Speak Up, Woman
A D V E R T I S E M E N T
A D V E R T I S E M E N T
What does it take to get gender equality in opinions?
By TRACY EVERBACH
So, does anyone care what women have to say? Reading most daily newspapers’ opinion pages you’d think either that only men have opinions or that women don’t care to share theirs in print.
Journalists began debating the lack of women’s voices on op-ed pages a couple of months ago after a nasty attack that law professor and feminist Susan Estrich launched on Michael Kinsley, the editorial and opinions editor of the Los Angeles Times. Estrich, a former Bill Clinton adviser, bashed Kinsley for not running more pieces by women and crassly insinuated his judgment might be clouded by illness. (Kinsley has Parkinson’s disease.)
Then, prominent female columnists including Maureen Dowd of The New York Times and Anne Applebaum of The Washington Post, the only women who regularly write for their newspapers’ op-ed pages, took on the issue. Dowd complained that opinionated women often are seen as “castrating” while men are perceived as “authoritative,” and Applebaum seemed outraged at being considered a “token.”
The Times editorial page editor Gail Collins cited “two millennia of prejudice against women having strong public opinions” but wrote that she thinks the situation is changing. And Katha Pollitt, writing for The Nation, wondered whether op-ed editors “just don’t see women, even when the women are right in front of them.” With all those powerful women weighing in, what, you ask, is the problem?
Well, statistics show that things aren’t pretty for women wordsmiths. According to Women’s Enews, a nonprofit news service, and other sources, during the first three months of 2005 women wrote only 10.4 percent of Washington Post op-ed columns. Women wrote 16.9 percent of op-ed pieces in The New York Times; on Kinsley’s Los Angeles Times op-ed pages, women wrote 19.5 percent of the columns.
This made me wonder about local newspapers — so I counted.
Happily, the local results were better than the other big-city newspapers. At The Dallas Morning News, for the month beginning March 17, 39 of 108 total op-ed pieces were written by women — or 36 percent. At the Fort Worth Star-Telegram 39 of 128 pieces were written by women — 30 percent. (I used the Fort Worth paper’s Northeast Tarrant edition because it comes to my home.)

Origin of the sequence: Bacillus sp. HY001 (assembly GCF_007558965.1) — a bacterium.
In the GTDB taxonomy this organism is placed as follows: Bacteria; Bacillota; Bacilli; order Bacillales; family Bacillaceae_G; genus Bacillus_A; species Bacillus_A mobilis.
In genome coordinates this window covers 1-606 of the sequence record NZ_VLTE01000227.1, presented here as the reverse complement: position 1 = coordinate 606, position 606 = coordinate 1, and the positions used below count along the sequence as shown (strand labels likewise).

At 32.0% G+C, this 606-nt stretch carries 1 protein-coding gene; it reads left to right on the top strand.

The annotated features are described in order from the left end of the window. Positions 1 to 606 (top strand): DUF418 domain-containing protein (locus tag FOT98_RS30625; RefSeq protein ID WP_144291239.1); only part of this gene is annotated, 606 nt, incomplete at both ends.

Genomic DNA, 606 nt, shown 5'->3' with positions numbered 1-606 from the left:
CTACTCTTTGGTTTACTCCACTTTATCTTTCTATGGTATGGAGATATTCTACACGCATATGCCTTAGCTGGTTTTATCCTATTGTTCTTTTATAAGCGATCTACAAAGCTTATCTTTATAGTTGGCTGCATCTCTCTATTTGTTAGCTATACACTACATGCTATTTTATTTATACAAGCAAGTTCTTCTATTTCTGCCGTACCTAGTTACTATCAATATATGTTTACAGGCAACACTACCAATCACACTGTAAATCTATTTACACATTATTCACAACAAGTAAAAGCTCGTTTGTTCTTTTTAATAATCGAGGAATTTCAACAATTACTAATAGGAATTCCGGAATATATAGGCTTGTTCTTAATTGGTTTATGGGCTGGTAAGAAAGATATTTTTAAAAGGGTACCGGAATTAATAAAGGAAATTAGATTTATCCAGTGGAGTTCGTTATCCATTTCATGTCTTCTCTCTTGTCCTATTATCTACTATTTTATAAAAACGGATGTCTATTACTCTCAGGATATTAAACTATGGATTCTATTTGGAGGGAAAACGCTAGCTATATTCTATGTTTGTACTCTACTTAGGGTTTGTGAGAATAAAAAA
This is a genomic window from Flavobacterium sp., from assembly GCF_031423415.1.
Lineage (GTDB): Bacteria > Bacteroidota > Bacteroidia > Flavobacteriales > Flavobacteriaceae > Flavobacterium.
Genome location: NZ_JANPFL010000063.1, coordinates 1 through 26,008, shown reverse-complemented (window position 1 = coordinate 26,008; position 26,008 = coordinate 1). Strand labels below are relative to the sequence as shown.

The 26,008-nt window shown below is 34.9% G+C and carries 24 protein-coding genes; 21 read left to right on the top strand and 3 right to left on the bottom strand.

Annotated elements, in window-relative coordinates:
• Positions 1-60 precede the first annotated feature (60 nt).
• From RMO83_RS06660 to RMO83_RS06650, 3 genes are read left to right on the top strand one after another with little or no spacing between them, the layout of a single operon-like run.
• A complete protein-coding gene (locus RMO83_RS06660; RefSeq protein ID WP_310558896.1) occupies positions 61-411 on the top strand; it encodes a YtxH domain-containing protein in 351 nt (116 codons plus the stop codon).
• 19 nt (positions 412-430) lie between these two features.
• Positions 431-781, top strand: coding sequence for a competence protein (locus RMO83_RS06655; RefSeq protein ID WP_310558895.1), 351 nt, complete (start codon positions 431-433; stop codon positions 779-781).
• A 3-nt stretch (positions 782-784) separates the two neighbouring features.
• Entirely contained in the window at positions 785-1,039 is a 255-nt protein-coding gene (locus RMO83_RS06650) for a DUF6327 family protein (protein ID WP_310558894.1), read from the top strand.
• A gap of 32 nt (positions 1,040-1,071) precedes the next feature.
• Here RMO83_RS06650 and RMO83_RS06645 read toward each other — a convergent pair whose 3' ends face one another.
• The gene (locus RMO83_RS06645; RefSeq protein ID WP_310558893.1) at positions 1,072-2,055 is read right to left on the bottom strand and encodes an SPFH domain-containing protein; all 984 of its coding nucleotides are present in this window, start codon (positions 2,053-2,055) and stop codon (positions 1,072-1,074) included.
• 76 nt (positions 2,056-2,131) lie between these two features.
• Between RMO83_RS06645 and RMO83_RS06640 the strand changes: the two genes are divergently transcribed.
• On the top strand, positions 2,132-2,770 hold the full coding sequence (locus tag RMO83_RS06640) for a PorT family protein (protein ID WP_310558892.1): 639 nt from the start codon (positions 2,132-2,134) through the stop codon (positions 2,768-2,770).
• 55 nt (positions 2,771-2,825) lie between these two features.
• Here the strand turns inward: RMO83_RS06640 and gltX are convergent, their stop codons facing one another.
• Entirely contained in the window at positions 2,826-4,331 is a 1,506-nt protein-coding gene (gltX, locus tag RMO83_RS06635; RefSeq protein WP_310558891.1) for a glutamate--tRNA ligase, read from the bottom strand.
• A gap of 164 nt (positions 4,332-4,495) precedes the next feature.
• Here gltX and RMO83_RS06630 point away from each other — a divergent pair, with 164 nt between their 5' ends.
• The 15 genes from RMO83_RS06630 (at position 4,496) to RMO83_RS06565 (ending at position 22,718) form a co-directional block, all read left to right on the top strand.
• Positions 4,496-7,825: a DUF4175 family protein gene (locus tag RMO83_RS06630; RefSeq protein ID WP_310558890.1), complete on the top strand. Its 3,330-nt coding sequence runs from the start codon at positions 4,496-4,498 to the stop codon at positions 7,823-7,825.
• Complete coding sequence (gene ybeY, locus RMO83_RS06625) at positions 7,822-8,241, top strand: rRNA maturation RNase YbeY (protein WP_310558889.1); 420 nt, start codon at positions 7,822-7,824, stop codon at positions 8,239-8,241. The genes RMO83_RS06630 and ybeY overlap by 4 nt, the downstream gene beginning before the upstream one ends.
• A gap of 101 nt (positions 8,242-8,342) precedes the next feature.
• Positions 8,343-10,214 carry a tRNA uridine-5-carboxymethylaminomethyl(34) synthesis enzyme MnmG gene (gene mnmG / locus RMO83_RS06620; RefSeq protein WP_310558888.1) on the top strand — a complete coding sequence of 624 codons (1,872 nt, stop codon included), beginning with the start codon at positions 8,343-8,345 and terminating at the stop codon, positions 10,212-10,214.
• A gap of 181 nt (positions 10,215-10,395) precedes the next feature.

Star-Telegram op-ed editor Sarah Pederson said she has tried to make the opinions page more diverse since taking over her job in February 2004. Even so, “If we had 30 percent women’s bylines, we know our readership isn’t 30 percent women.”
She said she receives about 100 solicitations a week for columns, the majority of them from men. However, the paper has two women opinion columnists on staff, J.R. Labbe and Linda Campbell, and regularly runs columns by nationally known writers including Molly Ivins, Trudy Rubin, and Kathleen Parker.
Over at the News, editorial page editor Keven Ann Willey wasn’t surprised at her paper’s results. She said she keeps count of male and female writers and that in 2004 women wrote 41 percent of the paper’s op-ed columns.
“Since about last summer, we have been much more assertive in reaching out to men and women who aren’t routinely on our pages,” Willey said, adding that the paper also has tried to diversify its opinion pages by recruiting more people of color and younger people.
“It does take a concerted effort to do this,” she said. “You have to do some heavy lifting to get it accomplished.”
Studies about op-ed pieces have shown that men are more likely to submit opinion pieces to newspapers than women, but if they are asked, women will write, too. So listen up, New York Times, Washington Post, and LA Times: Editors like Pederson and Willey who actually expend energy can create opinion pages more reflective of the community. It’s interesting that both editors are women.
The latest statistics from the American Society of Newspaper Editors, which does an annual newsroom census, show that women compose 36 percent of newspaper staffs. That’s right in line with the representation of women on the local op-ed pages, but certainly not in line with the population of the United States, which is 52 percent female.
Recruiting and retaining women writers should be a big concern in the newspaper industry. There’s still a big void when it comes to women’s voices, even though many more women have entered powerful positions in the political and corporate worlds during the past two decades. Come on, newspaper publishers — the United States has had two women secretaries of state in the past five years, but the percentage of women in newsrooms hasn’t changed since the 1980s.
Both women and men should be able to hear what women have to say. We don’t necessarily see all issues the same as men, and our perspectives can make a difference.
Even in this esteemed publication, which has a Pulitzer Prize-winning female editor, I am the only woman I know of who regularly writes opinion columns. Let’s hear from more of you.
Tracy Everbach is a journalism professor at The University of North Texas. She can be reached at TracyEverbach@hotmail.com.
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